BISBEE — May 1 marked the 60th annual Law Day since President Dwight D. Eisenhower proclaimed the national event, and attorneys, court staff, and the public from across Cochise County joined in the festivities under the theme “Separation of Powers — Framework for Freedom."
During the program, student winners of a poster art and essay contest were on hand to display their entries and Cochise County Superior Court Judge Wallace Hoggatt gave the keynote speech.
Arizona Supreme Court Justice Ann Timmer assisted with the dedication of the court’s new Self-Help Center. The center, located in the courthouse, provides access and services to attorneys and the public seeking legal forms and law research.
After the public activities, Justice Timmer was joined by Judge Lawrence Winthrop of the Arizona Court of Appeals and Cochise County Superior Court Judge Charles Irwin for a panel discussion titled “Access to Justice.”
Winthrop is also the chair of the Arizona Commission on Access to Justice, which has looked closely at the challenges for Arizona residents in obtaining affordable, quality legal counsel.
Referred to in court cases as pro se or pro per, self-represented litigants have become more common in recent years, Winthrop explained.
“Whether it involves employment, education, housing, debt, identity theft or health care, more Arizonans are finding themselves in need of legal representation but can’t afford it,” he said. “It seemed to become more of an issue during the recession, and has continued to be an issue since.”
In Arizona, 17 percent of residents are at or below the poverty level, Winthrop said, but in Cochise County the rate is 21 percent. With 1.5 million residents qualified for legal aid, the 70 legal-aid lawyers in the state are overwhelmed.
“Our legal aid resources are very limited in Arizona, and they have to turn away two of every three applicants,” he noted. “That’s why the number one priority of our Arizona courts is increasing meaningful access to courts.”
Winthrop explained 70 percent of legal aid funding comes from congressional budget decision, and that money is not guaranteed moving forward. It’s why he and other attorneys have reached out to public libraries across the state to assist in identifying local research resources.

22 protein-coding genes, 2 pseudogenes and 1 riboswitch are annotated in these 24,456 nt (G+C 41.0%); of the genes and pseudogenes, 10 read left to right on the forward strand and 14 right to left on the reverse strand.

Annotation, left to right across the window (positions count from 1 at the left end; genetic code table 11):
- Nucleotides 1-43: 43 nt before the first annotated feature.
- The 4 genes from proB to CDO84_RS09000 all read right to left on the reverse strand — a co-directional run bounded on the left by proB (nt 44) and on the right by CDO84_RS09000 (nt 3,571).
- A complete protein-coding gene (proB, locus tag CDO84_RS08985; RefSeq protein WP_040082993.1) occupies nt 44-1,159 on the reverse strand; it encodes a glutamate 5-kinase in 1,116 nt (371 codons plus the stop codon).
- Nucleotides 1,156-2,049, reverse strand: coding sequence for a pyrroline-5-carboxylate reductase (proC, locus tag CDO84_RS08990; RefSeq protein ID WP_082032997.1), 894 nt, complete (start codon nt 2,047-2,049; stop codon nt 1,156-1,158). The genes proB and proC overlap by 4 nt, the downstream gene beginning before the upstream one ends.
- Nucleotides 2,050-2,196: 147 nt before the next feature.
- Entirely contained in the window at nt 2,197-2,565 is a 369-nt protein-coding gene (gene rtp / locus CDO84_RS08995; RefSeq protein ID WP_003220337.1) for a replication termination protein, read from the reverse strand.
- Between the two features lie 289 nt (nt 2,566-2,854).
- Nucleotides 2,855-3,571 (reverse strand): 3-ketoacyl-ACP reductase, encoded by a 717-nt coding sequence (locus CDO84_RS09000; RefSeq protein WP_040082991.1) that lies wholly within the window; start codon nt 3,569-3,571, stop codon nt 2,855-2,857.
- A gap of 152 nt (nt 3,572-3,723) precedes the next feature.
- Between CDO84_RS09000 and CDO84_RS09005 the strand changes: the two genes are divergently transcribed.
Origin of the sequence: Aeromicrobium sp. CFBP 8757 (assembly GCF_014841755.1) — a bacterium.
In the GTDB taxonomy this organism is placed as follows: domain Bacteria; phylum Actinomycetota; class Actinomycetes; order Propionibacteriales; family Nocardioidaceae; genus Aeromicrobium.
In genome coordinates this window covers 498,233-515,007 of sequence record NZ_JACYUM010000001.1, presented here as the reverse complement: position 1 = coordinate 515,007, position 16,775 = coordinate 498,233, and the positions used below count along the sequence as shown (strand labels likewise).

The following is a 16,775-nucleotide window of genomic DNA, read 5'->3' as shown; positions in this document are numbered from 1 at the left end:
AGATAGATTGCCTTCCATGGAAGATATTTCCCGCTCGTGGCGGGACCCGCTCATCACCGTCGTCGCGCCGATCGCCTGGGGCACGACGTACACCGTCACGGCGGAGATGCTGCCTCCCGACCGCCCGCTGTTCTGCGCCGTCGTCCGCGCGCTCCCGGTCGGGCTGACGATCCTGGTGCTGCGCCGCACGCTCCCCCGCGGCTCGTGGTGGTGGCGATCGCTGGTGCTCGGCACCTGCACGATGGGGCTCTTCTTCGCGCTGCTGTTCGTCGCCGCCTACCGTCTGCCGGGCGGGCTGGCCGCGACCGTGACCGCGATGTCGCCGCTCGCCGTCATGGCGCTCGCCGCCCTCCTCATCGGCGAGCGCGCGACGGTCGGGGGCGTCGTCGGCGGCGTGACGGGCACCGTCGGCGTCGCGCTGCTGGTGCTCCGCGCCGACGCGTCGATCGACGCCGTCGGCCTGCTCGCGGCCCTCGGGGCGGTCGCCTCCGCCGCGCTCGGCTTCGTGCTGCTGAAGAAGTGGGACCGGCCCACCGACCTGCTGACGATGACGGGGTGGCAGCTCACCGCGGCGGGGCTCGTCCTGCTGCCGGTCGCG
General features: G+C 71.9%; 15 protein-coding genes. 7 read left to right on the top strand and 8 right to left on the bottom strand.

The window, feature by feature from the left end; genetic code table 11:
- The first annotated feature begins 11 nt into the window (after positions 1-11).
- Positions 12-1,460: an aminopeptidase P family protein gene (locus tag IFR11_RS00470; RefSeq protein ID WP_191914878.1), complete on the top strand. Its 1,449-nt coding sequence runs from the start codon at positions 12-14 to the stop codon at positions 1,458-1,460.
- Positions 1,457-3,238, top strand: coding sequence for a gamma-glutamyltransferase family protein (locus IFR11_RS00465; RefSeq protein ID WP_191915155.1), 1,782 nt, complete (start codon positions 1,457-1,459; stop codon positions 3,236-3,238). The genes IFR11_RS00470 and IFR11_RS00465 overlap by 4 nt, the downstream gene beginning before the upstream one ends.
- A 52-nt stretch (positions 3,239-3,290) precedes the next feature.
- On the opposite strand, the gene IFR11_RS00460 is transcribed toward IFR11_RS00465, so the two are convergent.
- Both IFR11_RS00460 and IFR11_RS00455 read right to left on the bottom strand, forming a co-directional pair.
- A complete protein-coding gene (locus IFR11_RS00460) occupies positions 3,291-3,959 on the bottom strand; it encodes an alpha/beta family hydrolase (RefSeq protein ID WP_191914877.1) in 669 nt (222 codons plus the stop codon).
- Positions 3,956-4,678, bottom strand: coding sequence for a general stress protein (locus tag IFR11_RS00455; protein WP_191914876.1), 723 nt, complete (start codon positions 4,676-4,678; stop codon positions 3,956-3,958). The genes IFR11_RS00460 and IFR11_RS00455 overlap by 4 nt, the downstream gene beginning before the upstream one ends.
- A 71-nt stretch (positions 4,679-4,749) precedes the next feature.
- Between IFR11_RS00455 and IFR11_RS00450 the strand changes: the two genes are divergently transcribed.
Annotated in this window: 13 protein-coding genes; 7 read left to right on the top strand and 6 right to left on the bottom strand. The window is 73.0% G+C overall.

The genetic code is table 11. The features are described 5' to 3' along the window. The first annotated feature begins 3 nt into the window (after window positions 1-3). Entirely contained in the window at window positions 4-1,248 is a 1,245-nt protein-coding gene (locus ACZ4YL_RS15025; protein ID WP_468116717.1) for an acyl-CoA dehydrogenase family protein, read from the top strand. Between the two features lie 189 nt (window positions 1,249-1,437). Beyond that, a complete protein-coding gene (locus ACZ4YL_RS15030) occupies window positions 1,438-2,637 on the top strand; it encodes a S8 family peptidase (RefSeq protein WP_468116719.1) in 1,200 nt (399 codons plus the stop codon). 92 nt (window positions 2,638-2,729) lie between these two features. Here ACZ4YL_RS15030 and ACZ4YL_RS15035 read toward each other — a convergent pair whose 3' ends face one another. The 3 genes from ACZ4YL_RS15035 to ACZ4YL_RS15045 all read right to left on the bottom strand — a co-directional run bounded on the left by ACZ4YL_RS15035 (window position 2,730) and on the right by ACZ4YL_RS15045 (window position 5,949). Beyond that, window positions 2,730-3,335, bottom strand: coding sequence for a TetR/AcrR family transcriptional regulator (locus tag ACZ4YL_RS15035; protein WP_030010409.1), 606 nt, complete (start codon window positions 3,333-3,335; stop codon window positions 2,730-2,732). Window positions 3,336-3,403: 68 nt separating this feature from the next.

They also pushed for improved self-help services in the state’s courthouses.
“Self-help centers are wonderful, but unfortunately, they are no substitution for having an attorney,” he said.
In Cochise County, Irwin presides over mostly family law, debt and housing cases. The majority of those cases have at least one self-represented party.
That’s why he encourages private attorneys who practice here to do more to assist clients who can afford to pay something, but not the attorney’s normal rate.
“My plea to attorneys is to consider always having at least one ‘limited-means’ client who will be charged only $50 to $75 an hour,” Irwin said, “Even if it’s only for limited representation such as making a phone call, writing a letter, or attending one hearing.”
If a litigant or defendant must represent themselves, Timmer said, online offerings and sites like Cochise County’s new self-help center are essential. It’s also one reason the state’s high court has encouraged counties to redesign forms and simplify instructions.
Timmer explained the vast numbers of citizens trying to navigate the court system prompted Maricopa County Superior Court to offer a program which features Arizona State University students and other “helpers” who explain the legal process to self-represented litigants.
“It’s not providing legal advice,” Timmer said. “It’s explaining the deadlines and how-to’s and the protocols of what happens in court.”
There has also been interest in another Maricopa program that simplifies audits in guardianship and conservatorship cases, saving time and money for families.
“We know it would be helpful, but the problem, as with many changes, is the cost of implementation,” Timmer said.
There was also discussion of unregulated, private, for-profit companies that assist with the preparation of legal documents without attorneys’ involvement.
“Sometimes people unwittingly pay as much for non-legal efforts as they would if they hired an attorney,” said Sierra Vista attorney Laura Cardinal.